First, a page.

Making the Profitable Choice Tool: Part II

Welcome back! In Part II of Making the Profitable Choice Tool we will take a look at the issues we came across during this project, the overall solution for the tool and what the future will hold.

The Pain

Now that we have a packaged Excel file + Python ready to be emailed to our sales associates across the United States, we’re all set, right? Not so fast. ATD’s email filters prevent random zip files with .exe being sent (which makes perfect sense). They also have a limit on what the size of the attachment can be. This file violates both. We decided another method would be to have IT push our tool directly to the laptops of all the users (of course forgetting we might actually have a shared drive where the file could be accessed; hindsight is 20/20).

It turns out that although it’s easy for IT to push out a file to 500+ laptops, there are checks and balances in place to make sure that a malicious deployment doesn’t sabotage internal systems. After a discussion with the IT security team to make sure our file and executable were safe, the next step was to see if this could be expedited, which they kindly agreed to do. Perfect!

While we waited for final approval, we had a small subset of users test out the Excel + Python magic on their work laptops. Immediately we saw a message that was seared permanently in our minds:

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It was already a few days past the time we promised to have the tool delivered and now this happened. We needed to speak to the person in charge of running our Symantec operations. Unfortunately, this was the eve of Thanksgiving and the eve of a major industry change. We continued our testing while we waited to figure out Symantec problem. During our testing, we ultimately decided to ditch the Python executable attempt, as our setup didn’t work in its current state on some of the sales associates Windows 7 laptops.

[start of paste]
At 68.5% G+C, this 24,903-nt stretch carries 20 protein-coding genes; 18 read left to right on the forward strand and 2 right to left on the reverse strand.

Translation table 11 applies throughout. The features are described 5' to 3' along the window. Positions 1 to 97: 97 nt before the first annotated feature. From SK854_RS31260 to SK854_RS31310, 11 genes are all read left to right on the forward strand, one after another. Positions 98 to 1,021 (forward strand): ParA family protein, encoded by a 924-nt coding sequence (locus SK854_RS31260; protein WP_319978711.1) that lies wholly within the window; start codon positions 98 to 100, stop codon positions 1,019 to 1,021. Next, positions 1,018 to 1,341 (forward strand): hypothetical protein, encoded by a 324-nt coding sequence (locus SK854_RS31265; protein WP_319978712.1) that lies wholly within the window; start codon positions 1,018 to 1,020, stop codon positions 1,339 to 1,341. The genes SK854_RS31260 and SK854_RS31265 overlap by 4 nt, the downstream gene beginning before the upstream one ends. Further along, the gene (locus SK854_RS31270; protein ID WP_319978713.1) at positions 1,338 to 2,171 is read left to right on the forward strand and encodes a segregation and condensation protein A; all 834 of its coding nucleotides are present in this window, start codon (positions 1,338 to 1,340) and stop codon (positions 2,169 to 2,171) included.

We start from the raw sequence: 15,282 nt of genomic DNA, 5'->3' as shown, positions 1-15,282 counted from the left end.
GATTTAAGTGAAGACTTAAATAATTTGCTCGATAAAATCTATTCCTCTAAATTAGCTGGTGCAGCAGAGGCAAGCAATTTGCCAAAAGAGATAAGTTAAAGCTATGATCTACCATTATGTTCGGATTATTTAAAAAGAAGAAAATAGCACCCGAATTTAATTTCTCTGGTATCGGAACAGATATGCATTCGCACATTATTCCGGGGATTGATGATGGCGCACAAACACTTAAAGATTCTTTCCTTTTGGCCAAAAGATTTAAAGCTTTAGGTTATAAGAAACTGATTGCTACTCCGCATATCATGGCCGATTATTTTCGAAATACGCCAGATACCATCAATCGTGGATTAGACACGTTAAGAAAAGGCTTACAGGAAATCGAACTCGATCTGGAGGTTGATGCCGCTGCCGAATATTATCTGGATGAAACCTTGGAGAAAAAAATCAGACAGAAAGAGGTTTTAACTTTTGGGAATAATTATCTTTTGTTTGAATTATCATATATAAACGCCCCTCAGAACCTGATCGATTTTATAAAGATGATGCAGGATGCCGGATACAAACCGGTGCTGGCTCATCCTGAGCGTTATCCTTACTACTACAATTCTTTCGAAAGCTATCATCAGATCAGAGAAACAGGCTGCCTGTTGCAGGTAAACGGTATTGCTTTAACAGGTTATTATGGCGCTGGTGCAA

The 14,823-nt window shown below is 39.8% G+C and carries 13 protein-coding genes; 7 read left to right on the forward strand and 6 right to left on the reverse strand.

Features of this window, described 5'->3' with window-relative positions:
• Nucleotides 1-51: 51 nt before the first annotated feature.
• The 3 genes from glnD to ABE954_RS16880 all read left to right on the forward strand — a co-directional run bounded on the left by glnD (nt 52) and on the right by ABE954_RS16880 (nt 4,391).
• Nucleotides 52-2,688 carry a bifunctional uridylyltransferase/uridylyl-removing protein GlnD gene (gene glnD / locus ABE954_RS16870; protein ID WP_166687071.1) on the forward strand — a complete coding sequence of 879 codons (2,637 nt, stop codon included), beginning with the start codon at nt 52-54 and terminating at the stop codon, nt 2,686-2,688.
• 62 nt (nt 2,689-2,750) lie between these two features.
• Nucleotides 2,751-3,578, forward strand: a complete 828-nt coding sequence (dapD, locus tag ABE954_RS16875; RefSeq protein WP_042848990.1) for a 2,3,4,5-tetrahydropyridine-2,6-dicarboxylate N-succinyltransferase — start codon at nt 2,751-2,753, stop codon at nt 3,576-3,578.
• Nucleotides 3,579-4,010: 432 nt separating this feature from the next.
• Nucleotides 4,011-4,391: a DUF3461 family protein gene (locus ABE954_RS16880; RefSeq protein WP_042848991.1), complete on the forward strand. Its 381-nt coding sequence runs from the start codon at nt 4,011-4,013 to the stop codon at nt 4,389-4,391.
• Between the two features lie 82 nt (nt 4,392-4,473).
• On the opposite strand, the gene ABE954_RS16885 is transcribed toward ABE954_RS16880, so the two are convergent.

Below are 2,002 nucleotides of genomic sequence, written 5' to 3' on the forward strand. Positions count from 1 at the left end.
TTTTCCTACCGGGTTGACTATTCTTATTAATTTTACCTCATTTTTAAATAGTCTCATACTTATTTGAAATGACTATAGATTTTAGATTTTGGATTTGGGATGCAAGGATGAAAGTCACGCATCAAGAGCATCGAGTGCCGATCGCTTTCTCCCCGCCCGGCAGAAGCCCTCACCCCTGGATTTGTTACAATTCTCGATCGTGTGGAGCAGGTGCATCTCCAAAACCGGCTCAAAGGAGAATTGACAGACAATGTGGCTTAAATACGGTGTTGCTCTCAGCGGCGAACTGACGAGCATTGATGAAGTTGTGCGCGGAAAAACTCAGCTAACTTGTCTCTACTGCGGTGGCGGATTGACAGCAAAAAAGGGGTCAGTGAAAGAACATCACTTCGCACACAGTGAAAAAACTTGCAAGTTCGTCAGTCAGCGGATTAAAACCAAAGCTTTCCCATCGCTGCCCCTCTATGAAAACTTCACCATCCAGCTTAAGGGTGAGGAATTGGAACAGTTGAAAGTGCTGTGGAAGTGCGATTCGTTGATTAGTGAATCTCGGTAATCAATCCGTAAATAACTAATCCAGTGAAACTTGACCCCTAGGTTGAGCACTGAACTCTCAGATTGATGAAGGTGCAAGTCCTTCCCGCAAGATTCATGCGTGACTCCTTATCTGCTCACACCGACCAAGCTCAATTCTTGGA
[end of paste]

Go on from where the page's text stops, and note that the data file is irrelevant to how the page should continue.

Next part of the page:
Coming to a Solution

We started to quickly see that even if the Excel + Python executable approach launched to the sales team, it wasn’t a long-term (or even medium-term) solution. On a late-night call, we had surmised that it would be easier to use Visual Basic to call an API that did all the calculations for us. Since we already had Flask applications deployed, we could wrap our in a Flask API, and call it from Excel. The setup looks like this:

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Our API runs inside a Docker container and calls our script. Our logs — both activity and program-specific — are dumped into a Cloud SQL database on the Google Cloud Platform. The Excel file front-end calls our API via Visual Basic. Notice the Microsoft BI (Cubes), which only connects directly to Excel. This was an add-on after-the-fact, and consistent of copying a BI cube Excel file that was already in use by the sales team into the Profitable Choice Excel file. So our back-end Python script does not pull any customer data, instead it’s shuttled from MS SQL BI database -> Excel -> Flask; not exactly the shortest route, but it works and is within the familiarity of our users.